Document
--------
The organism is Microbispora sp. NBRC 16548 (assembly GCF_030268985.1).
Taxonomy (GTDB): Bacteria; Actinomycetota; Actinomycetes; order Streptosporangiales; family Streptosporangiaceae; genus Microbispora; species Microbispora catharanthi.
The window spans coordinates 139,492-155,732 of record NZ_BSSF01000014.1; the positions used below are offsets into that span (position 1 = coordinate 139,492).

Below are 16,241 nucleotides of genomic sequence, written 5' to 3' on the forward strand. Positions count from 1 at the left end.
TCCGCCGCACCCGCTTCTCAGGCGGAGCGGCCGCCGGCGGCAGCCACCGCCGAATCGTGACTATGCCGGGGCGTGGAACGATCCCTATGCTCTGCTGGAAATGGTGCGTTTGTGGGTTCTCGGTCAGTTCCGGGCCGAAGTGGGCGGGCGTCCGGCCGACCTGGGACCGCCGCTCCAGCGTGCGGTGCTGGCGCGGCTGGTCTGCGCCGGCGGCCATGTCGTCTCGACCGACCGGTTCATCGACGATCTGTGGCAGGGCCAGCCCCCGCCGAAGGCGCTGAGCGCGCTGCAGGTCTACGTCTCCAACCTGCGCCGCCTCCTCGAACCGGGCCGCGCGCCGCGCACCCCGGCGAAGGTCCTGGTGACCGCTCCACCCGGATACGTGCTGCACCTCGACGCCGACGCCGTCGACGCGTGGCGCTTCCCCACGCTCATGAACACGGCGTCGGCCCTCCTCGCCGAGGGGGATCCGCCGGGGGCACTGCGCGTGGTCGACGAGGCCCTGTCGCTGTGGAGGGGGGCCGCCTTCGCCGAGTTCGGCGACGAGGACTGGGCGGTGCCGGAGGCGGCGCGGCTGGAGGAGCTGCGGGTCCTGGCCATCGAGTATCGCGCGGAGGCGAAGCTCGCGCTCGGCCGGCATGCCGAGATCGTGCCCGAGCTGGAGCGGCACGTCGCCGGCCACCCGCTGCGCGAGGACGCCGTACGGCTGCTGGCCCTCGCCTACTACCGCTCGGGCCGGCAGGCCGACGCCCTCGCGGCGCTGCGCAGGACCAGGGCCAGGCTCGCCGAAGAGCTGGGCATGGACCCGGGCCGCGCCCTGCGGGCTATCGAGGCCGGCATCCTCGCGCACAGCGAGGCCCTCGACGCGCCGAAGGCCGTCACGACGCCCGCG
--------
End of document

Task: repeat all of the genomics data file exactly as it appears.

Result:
The organism is Microbispora sp. NBRC 16548 (assembly GCF_030268985.1).
Taxonomy (GTDB): Bacteria; Actinomycetota; Actinomycetes; order Streptosporangiales; family Streptosporangiaceae; genus Microbispora; species Microbispora catharanthi.
The window spans coordinates 139,492-155,732 of record NZ_BSSF01000014.1; the positions used below are offsets into that span (position 1 = coordinate 139,492).

Below are 16,241 nucleotides of genomic sequence, written 5' to 3' on the forward strand. Positions count from 1 at the left end.
TCCGCCGCACCCGCTTCTCAGGCGGAGCGGCCGCCGGCGGCAGCCACCGCCGAATCGTGACTATGCCGGGGCGTGGAACGATCCCTATGCTCTGCTGGAAATGGTGCGTTTGTGGGTTCTCGGTCAGTTCCGGGCCGAAGTGGGCGGGCGTCCGGCCGACCTGGGACCGCCGCTCCAGCGTGCGGTGCTGGCGCGGCTGGTCTGCGCCGGCGGCCATGTCGTCTCGACCGACCGGTTCATCGACGATCTGTGGCAGGGCCAGCCCCCGCCGAAGGCGCTGAGCGCGCTGCAGGTCTACGTCTCCAACCTGCGCCGCCTCCTCGAACCGGGCCGCGCGCCGCGCACCCCGGCGAAGGTCCTGGTGACCGCTCCACCCGGATACGTGCTGCACCTCGACGCCGACGCCGTCGACGCGTGGCGCTTCCCCACGCTCATGAACACGGCGTCGGCCCTCCTCGCCGAGGGGGATCCGCCGGGGGCACTGCGCGTGGTCGACGAGGCCCTGTCGCTGTGGAGGGGGGCCGCCTTCGCCGAGTTCGGCGACGAGGACTGGGCGGTGCCGGAGGCGGCGCGGCTGGAGGAGCTGCGGGTCCTGGCCATCGAGTATCGCGCGGAGGCGAAGCTCGCGCTCGGCCGGCATGCCGAGATCGTGCCCGAGCTGGAGCGGCACGTCGCCGGCCACCCGCTGCGCGAGGACGCCGTACGGCTGCTGGCCCTCGCCTACTACCGCTCGGGCCGGCAGGCCGACGCCCTCGCGGCGCTGCGCAGGACCAGGGCCAGGCTCGCCGAAGAGCTGGGCATGGACCCGGGCCGCGCCCTGCGGGCTATCGAGGCCGGCATCCTCGCGCACAGCGAGGCCCTCGACGCGCCGAAGGCCGTCACGACGCCCGCG